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Chanteuse and actress, archetypal Berliner and ardent American anti-fascist, brooding sex symbol and willful camp icon, a paragon of feminine glamour who was as comfortable in top hat and tails as in a glittering ball gown, Marlene Dietrich remains one of the great icons of German and Hollywood cinema – an endlessly fascinating and mysterious figure whose complex, bi-amorous screen persona contained multitudes.
“In America, sex is an obsession In other parts of the world, it’s a fact.” – Marlene Dietrich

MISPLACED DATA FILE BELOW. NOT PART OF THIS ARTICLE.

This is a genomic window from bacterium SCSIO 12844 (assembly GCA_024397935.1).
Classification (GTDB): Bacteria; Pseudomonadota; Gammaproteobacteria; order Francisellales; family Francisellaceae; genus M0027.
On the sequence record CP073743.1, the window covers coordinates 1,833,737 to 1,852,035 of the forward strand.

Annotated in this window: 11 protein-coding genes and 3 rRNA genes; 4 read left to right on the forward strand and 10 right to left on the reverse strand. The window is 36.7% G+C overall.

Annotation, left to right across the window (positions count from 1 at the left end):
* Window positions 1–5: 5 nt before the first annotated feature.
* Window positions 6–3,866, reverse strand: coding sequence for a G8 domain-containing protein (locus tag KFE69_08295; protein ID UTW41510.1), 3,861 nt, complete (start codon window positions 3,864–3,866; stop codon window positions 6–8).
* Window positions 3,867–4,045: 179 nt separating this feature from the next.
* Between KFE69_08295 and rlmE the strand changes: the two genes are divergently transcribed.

Born Maria Magdalene Dietrich in Berlin in 1901, the actress/singer’s legendary career spans from Weimar Germany to the Hollywood studios, where she worked between 1930 and 1961 with the likes of Fritz Lang, Billy Wilder, Orson Welles, Alfred Hitchcock, Ernst Lubitsch, Stanley Kramer, and, of course, frequent collaborator Josef von Sternberg, which whom she made seven unforgettable films between 1929 and 1935. Her subsequent career as an acclaimed singer, well-known for her signature song, “Falling in Love Again,” extended her fame through performances around the world. Combining Prussian discipline and work ethic with an extraordinary talent for reinvention, Dietrich enjoyed a 70-year career that encompassed not only classic Hollywood cinema and the concert hall, but also silent film, classical and modern theatre, vaudeville, army camp shows, radio, recordings, television, even circus and the ballet. A pioneering and influential figure in fashion, fame and sexual expression, she was never less than her inimitable, beguiling self, a prismatic personae whose many glittering facets will be on display at The Loft Cinema as we celebrate the career of Marlene Dietrich with a selection of her greatest work from the 1930s, presented on the big screen!